Would a massive influx of foreign labor drive down native living standards?  It depends on what the native does.  Immigration of workers who produce what you produce hurts you.  Immigration of workers who produce what you consume helps you. 

New immigration is like new technology.  Driverless cars will be bad for taxi drivers, but enrich everyone else.  The net effect, as the history of Western civilization plainly shows, is clear-cut: Mass production is the mother of general prosperity.  Still worried?  There's a cheaper and more humane remedy than keeping foreigners out: Charge them an admission fee or surtax, then use the proceeds to help displaced native workers.

The second most popular complaint is that mass immigration is a massive burden on taxpayers.  Milton Friedman himself famous declared, "You cannot simultaneously have free immigration and a welfare state."  The social science, however, tells a different story: The average immigrant pays about as much in taxes as he uses in benefits. 

If this seems hard to believe, consider two things.  First, other countries have already paid for adult immigrants' education, so we don't have to.  Second, a lot of government services - most obviously defense and debt service - can be consumed by a larger population for no extra charge.  Still worried?  There's a cheaper and more humane remedy than keeping foreigners out: Make them eligible to work but not collect benefits.

Another complaint, which I suspect has great resonance at the Institute for the Study of Western Civilization, is that immigrants harm our culture.  The data on English fluency is fairly clear: While many first-generation immigrants are not fluent, second-generation immigrants almost always are. 

Broader measures of culture are harder to pin down, but I'll say this: Western culture already dominates the global marketplace.  Nationalists around the world use cultural protectionism to "level the playing field," but most local cultures keep losing.  The obvious reason: Western culture is better, so people around the world choose it when it's on the menu.  Part of the reason it's better, I hasten to add, is the West's openness to awesomeness.  Anything good can join the Western bandwagon.  That's why Arabic numerals are a triumph of Western civilization.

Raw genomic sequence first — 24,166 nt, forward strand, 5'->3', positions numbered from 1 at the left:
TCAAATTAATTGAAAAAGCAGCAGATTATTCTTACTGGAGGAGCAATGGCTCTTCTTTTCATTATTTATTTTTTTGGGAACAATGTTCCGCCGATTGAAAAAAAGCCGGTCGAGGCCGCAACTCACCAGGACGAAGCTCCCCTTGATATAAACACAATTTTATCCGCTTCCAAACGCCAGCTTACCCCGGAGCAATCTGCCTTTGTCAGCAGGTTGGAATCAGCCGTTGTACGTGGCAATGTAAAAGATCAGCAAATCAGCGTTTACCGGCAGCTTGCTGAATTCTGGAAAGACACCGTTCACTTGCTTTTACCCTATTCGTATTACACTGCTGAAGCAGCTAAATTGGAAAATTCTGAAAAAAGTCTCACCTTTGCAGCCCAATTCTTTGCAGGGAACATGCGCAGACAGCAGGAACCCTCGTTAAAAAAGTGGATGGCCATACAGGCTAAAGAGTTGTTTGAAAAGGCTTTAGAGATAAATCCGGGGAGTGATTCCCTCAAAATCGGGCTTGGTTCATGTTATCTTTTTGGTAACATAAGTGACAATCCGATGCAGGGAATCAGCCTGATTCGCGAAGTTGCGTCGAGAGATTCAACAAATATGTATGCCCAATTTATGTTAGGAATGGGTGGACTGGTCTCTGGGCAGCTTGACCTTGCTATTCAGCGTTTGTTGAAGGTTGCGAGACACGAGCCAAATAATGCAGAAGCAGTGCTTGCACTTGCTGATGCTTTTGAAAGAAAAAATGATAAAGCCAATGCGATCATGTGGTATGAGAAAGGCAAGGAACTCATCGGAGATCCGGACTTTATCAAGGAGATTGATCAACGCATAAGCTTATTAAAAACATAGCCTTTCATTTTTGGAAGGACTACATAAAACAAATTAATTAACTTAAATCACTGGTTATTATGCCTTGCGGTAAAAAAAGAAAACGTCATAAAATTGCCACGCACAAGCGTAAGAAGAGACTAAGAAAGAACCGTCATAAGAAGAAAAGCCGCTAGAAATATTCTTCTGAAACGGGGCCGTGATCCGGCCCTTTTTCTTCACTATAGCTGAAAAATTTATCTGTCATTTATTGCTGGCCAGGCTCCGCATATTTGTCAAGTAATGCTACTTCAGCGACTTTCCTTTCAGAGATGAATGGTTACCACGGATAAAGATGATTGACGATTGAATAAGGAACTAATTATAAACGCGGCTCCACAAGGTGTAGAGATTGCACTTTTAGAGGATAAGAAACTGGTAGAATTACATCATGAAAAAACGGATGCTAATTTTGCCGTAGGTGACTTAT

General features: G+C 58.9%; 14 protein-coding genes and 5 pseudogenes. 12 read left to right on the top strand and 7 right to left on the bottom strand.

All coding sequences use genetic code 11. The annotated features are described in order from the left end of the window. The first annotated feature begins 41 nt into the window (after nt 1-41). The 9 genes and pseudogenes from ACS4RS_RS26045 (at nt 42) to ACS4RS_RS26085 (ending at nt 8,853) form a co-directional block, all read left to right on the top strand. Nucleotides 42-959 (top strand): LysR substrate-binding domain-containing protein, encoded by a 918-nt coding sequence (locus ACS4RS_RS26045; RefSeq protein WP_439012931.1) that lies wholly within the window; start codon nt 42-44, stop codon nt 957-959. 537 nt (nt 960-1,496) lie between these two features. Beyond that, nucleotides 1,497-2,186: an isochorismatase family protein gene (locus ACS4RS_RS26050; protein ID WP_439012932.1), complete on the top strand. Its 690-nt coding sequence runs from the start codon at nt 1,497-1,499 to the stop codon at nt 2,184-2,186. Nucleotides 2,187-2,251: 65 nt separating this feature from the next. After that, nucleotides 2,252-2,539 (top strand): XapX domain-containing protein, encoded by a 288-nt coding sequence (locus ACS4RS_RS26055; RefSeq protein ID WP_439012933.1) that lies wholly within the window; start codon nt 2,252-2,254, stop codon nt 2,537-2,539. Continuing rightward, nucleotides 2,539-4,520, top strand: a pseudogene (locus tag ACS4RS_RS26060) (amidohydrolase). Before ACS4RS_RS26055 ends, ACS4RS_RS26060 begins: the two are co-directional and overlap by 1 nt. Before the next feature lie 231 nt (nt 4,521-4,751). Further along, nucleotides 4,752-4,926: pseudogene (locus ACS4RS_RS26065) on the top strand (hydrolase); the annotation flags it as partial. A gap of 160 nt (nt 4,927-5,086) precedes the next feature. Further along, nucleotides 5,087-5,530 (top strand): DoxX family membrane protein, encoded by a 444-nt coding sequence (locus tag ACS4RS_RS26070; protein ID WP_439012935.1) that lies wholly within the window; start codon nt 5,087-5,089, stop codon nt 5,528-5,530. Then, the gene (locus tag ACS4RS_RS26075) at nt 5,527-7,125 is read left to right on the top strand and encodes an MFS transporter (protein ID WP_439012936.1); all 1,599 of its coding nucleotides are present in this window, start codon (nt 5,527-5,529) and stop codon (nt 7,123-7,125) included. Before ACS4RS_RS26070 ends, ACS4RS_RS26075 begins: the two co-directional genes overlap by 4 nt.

My challenge to the fans of Western culture: Given its current global success, imagine how much more dominant Western culture would be if people around the world were free to vote with their feet for whatever culture they prefer.  Still worried?  There's a cheaper and more humane remedy than keeping foreigners out: Admit anyone who passes a cultural literacy test.

A final common complaint is that immigrants will vote for bad policies - transforming our country into one of the dysfunctional societies they fled.  Here, the data do show that the foreign-born are more economically liberal and socially conservative; they are, in a word, less libertarian.  But the difference is moderate, and the foreign-born have very low voter turnout anyway.  Furthermore, there is good evidence that ethnic diversity reduces native support for the welfare state.  This is a standard story about why the U.S. welfare state is smaller than Europe's: We're a lot more diverse, and people don't like supporting outgroups.  The net political effect of immigration, then, is unclear.  The data, moreover, show little effect.  For every California, there's a Texas.  Still worried?  There's a cheaper and more humane remedy than keeping foreigners out: Admit them to live and work but not to vote.